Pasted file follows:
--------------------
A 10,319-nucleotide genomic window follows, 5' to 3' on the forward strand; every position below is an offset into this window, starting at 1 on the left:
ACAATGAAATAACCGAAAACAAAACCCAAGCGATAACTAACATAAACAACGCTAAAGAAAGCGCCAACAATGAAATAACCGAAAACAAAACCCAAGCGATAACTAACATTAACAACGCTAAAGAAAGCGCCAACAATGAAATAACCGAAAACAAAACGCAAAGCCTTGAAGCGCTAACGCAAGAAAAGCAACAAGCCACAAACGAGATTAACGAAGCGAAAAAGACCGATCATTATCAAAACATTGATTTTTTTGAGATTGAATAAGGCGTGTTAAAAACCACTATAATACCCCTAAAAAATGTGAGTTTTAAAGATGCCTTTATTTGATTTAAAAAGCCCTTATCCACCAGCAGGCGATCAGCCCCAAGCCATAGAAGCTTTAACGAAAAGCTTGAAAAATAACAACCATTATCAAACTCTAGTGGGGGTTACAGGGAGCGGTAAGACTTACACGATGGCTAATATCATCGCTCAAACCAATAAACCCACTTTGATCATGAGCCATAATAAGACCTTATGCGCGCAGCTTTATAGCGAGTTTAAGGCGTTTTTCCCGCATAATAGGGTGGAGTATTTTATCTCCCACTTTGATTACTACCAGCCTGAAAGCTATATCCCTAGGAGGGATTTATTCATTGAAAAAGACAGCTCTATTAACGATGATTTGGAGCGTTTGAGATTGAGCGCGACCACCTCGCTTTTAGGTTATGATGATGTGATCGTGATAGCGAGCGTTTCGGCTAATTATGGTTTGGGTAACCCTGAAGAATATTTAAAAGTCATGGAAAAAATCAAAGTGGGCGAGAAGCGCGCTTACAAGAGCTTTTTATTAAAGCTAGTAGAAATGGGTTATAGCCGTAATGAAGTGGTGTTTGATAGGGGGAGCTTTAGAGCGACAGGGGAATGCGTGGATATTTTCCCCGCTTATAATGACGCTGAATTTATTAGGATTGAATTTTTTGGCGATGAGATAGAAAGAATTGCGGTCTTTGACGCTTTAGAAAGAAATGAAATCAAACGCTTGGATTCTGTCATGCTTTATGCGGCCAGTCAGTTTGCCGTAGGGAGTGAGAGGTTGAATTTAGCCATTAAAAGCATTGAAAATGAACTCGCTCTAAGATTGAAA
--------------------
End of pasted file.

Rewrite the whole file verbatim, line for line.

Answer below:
A 10,319-nucleotide genomic window follows, 5' to 3' on the forward strand; every position below is an offset into this window, starting at 1 on the left:
ACAATGAAATAACCGAAAACAAAACCCAAGCGATAACTAACATAAACAACGCTAAAGAAAGCGCCAACAATGAAATAACCGAAAACAAAACCCAAGCGATAACTAACATTAACAACGCTAAAGAAAGCGCCAACAATGAAATAACCGAAAACAAAACGCAAAGCCTTGAAGCGCTAACGCAAGAAAAGCAACAAGCCACAAACGAGATTAACGAAGCGAAAAAGACCGATCATTATCAAAACATTGATTTTTTTGAGATTGAATAAGGCGTGTTAAAAACCACTATAATACCCCTAAAAAATGTGAGTTTTAAAGATGCCTTTATTTGATTTAAAAAGCCCTTATCCACCAGCAGGCGATCAGCCCCAAGCCATAGAAGCTTTAACGAAAAGCTTGAAAAATAACAACCATTATCAAACTCTAGTGGGGGTTACAGGGAGCGGTAAGACTTACACGATGGCTAATATCATCGCTCAAACCAATAAACCCACTTTGATCATGAGCCATAATAAGACCTTATGCGCGCAGCTTTATAGCGAGTTTAAGGCGTTTTTCCCGCATAATAGGGTGGAGTATTTTATCTCCCACTTTGATTACTACCAGCCTGAAAGCTATATCCCTAGGAGGGATTTATTCATTGAAAAAGACAGCTCTATTAACGATGATTTGGAGCGTTTGAGATTGAGCGCGACCACCTCGCTTTTAGGTTATGATGATGTGATCGTGATAGCGAGCGTTTCGGCTAATTATGGTTTGGGTAACCCTGAAGAATATTTAAAAGTCATGGAAAAAATCAAAGTGGGCGAGAAGCGCGCTTACAAGAGCTTTTTATTAAAGCTAGTAGAAATGGGTTATAGCCGTAATGAAGTGGTGTTTGATAGGGGGAGCTTTAGAGCGACAGGGGAATGCGTGGATATTTTCCCCGCTTATAATGACGCTGAATTTATTAGGATTGAATTTTTTGGCGATGAGATAGAAAGAATTGCGGTCTTTGACGCTTTAGAAAGAAATGAAATCAAACGCTTGGATTCTGTCATGCTTTATGCGGCCAGTCAGTTTGCCGTAGGGAGTGAGAGGTTGAATTTAGCCATTAAAAGCATTGAAAATGAACTCGCTCTAAGATTGAAA